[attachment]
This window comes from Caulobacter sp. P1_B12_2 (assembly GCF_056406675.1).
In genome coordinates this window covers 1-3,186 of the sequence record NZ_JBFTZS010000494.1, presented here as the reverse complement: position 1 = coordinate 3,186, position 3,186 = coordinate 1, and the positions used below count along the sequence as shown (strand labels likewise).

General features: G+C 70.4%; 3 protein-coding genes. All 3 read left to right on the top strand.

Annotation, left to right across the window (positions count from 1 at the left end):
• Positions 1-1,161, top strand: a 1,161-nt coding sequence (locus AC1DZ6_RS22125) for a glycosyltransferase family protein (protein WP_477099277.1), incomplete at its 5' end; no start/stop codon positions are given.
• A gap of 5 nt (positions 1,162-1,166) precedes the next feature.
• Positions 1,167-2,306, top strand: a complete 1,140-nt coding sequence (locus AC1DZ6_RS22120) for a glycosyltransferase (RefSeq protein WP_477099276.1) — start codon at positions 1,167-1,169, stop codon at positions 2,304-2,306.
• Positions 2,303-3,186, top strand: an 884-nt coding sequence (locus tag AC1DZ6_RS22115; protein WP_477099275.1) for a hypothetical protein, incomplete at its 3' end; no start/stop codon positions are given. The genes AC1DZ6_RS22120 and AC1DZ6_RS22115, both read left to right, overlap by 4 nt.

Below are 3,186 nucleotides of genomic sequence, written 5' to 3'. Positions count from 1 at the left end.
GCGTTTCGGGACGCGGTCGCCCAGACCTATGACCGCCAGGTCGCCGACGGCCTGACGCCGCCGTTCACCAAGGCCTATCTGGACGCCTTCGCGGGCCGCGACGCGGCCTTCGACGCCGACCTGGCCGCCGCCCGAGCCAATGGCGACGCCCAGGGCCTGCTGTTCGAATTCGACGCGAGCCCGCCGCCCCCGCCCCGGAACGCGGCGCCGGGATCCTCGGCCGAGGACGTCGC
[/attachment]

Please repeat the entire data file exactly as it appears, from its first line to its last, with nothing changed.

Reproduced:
This window comes from Caulobacter sp. P1_B12_2 (assembly GCF_056406675.1).
In genome coordinates this window covers 1-3,186 of the sequence record NZ_JBFTZS010000494.1, presented here as the reverse complement: position 1 = coordinate 3,186, position 3,186 = coordinate 1, and the positions used below count along the sequence as shown (strand labels likewise).

General features: G+C 70.4%; 3 protein-coding genes. All 3 read left to right on the top strand.

Annotation, left to right across the window (positions count from 1 at the left end):
• Positions 1-1,161, top strand: a 1,161-nt coding sequence (locus AC1DZ6_RS22125) for a glycosyltransferase family protein (protein WP_477099277.1), incomplete at its 5' end; no start/stop codon positions are given.
• A gap of 5 nt (positions 1,162-1,166) precedes the next feature.
• Positions 1,167-2,306, top strand: a complete 1,140-nt coding sequence (locus AC1DZ6_RS22120) for a glycosyltransferase (RefSeq protein WP_477099276.1) — start codon at positions 1,167-1,169, stop codon at positions 2,304-2,306.
• Positions 2,303-3,186, top strand: an 884-nt coding sequence (locus tag AC1DZ6_RS22115; protein WP_477099275.1) for a hypothetical protein, incomplete at its 3' end; no start/stop codon positions are given. The genes AC1DZ6_RS22120 and AC1DZ6_RS22115, both read left to right, overlap by 4 nt.

Below are 3,186 nucleotides of genomic sequence, written 5' to 3'. Positions count from 1 at the left end.
GCGTTTCGGGACGCGGTCGCCCAGACCTATGACCGCCAGGTCGCCGACGGCCTGACGCCGCCGTTCACCAAGGCCTATCTGGACGCCTTCGCGGGCCGCGACGCGGCCTTCGACGCCGACCTGGCCGCCGCCCGAGCCAATGGCGACGCCCAGGGCCTGCTGTTCGAATTCGACGCGAGCCCGCCGCCCCCGCCCCGGAACGCGGCGCCGGGATCCTCGGCCGAGGACGTCGC